Alicia seems skeptical about the timing, but has no idea what’s behind his sudden change of heart.
Grace Under Fire
Remember that website with the 10 Hottest Politicians’ Daughters? Grace seems to love the attention she’s getting and has taken to dressing like a hottie. When Alicia demands to know what’s going on, Zach shows her the site.
Things come to a head between mother and daughter when Alicia ejects a handsome young visitor (who’s definitely not a teenager) from the apartment. He’s actually Grace’s youth pastor from school! Mommmm!!!
Poor Grace! When Alicia says she’s disturbed by what’s going on, Grace admits she just wants to be pretty. You are pretty, insists her (very pretty) mother. But the teen wants other people to say it, not someone who “has to,” like her mom. Hugging ensues.
We’ve all been there, right, ladies? (To be fair, I’m sure guys want to be thought of as handsome, too.)
A Final Settlement?
David brings Diane the firm’s “final offer.” She says it’s not final til she says it’s final. Will asks David and Howard to leave, but Alicia can stay. He lays his cards on the table: what do you really want? It can’t be about the money.
Diane says he’s right to a point. She gave her life to Lockhart-Gardner. She wants appreciation. Since the firm can’t “appreciate” her enough, she’ll take money instead.
She also tells Will she must have hurt him a lot to let things get this far. Will says that they always agreed to work together until it wasn’t fun or profitable anymore. “Are you having fun?” he asks her.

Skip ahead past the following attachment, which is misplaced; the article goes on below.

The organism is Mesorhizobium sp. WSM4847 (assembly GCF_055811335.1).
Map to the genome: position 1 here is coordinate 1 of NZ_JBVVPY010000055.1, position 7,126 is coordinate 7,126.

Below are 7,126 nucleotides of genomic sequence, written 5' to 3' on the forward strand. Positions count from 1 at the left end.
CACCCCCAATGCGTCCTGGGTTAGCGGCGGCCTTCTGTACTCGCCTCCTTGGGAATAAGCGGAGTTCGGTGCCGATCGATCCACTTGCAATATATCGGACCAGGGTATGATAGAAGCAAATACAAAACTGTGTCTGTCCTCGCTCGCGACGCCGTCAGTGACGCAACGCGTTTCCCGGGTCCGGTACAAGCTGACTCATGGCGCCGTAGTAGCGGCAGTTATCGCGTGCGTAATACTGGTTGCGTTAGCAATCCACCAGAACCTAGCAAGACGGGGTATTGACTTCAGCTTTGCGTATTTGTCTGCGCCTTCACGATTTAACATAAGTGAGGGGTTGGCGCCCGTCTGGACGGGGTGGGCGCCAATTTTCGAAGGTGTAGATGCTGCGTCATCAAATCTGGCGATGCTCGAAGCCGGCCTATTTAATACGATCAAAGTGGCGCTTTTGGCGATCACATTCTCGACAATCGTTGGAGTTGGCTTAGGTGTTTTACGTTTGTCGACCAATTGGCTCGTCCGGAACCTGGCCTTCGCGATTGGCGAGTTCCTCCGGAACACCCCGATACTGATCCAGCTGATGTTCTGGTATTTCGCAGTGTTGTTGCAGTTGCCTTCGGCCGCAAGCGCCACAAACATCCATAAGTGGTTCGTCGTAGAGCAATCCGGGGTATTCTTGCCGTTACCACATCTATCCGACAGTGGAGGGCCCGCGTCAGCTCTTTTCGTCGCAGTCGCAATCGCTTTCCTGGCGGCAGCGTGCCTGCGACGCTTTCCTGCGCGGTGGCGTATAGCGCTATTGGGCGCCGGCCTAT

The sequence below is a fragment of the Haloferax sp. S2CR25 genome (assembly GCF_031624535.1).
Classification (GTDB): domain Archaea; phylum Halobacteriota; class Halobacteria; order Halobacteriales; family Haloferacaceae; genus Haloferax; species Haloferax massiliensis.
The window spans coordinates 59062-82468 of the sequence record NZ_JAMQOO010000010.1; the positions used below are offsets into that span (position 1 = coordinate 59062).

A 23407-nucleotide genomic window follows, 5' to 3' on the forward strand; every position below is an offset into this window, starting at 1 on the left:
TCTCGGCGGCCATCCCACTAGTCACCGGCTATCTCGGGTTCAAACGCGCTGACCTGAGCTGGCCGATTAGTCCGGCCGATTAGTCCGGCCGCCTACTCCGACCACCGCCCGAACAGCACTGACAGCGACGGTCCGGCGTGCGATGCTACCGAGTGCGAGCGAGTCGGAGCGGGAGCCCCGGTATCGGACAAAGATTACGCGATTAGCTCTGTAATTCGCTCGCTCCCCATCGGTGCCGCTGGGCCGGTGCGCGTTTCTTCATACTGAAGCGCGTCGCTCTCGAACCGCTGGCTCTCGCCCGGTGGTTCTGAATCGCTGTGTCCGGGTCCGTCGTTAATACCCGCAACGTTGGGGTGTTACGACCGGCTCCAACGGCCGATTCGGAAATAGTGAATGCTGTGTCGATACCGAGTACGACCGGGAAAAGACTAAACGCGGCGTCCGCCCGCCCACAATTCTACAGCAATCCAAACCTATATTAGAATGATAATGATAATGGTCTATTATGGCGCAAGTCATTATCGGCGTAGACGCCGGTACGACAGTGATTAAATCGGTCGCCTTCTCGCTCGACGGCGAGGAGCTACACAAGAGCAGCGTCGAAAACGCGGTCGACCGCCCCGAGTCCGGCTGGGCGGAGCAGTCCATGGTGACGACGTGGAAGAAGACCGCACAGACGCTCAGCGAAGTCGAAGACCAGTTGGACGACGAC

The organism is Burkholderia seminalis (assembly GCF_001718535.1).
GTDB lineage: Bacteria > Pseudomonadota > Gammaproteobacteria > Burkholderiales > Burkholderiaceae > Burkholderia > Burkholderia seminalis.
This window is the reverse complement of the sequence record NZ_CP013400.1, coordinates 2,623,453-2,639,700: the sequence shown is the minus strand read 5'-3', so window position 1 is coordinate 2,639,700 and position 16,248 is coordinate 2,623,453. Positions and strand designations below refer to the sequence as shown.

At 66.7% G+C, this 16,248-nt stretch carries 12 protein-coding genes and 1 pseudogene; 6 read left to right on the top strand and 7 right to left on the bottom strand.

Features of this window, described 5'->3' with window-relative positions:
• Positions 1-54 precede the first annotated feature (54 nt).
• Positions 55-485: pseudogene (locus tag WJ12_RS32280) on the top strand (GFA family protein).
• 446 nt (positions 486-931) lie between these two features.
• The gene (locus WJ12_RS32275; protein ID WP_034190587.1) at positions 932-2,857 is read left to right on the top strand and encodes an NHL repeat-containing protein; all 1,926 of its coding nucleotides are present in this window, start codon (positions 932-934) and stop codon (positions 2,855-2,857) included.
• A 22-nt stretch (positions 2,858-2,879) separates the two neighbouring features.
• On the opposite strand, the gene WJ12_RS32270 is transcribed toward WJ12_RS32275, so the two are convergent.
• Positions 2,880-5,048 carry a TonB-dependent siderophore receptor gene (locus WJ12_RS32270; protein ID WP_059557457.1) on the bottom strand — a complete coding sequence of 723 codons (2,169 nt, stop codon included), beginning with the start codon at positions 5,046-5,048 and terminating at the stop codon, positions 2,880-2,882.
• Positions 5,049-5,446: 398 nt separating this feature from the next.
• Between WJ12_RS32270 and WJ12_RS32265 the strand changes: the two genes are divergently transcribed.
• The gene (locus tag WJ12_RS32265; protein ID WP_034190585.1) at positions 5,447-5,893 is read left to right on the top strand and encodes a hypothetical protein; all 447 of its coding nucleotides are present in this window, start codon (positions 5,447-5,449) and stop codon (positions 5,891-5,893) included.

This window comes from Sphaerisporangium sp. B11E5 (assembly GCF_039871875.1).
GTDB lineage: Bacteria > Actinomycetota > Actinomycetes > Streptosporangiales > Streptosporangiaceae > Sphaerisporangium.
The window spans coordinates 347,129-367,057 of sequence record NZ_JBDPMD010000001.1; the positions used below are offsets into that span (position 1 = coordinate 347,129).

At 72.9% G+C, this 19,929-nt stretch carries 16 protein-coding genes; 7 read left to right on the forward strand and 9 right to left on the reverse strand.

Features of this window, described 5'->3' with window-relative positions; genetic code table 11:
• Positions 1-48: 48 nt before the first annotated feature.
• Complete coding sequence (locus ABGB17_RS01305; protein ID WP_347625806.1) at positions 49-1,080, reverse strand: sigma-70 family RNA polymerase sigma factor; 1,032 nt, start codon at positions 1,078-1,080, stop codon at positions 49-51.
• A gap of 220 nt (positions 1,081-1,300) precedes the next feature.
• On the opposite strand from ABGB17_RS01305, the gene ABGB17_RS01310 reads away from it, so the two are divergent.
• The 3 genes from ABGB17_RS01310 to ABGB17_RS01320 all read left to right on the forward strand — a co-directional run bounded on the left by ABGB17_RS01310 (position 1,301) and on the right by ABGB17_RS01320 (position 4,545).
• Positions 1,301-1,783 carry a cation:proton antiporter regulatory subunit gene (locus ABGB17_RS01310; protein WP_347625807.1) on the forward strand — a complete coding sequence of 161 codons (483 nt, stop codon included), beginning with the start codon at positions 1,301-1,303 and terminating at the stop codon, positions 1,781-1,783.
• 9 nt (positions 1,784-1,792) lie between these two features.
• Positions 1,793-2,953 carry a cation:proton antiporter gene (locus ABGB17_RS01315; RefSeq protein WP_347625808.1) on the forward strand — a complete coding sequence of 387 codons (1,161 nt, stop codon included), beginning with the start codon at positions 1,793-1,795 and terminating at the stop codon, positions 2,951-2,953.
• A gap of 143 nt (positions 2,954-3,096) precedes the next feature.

She coldly replies that if he ups the offer by 20%, she’ll leave immediately. Will says that’s impossible, but she’s unmoved. Alicia, witness to this completely un-fun scenario, walks over to Cary’s office.
“We need to leave this week,” she says. You’re sure? She doesn’t hesitate: “Yes.”
Despite the lack of fun (except for the viewer, of course), The Good Wife once again shows how complex people are — no simpletons here.
In particular, I love how, when Diane chooses career over loyalty, she gets her nose out of joint when the other partners choose the firm over her. I mean, what did she expect?
And Grace knows that having inappropriate men leer at her photo on a website isn’t right, but she wants to feel pretty. Doesn’t she know she’s courting trouble? Still — very human.
With Diane’s ambition forcing the firm to make some tough decisions about the future, she’s unintentionally pushing Alicia toward her future, too. The way things are going, that future is now. And it looks like fun.
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(Image courtesy of CBS)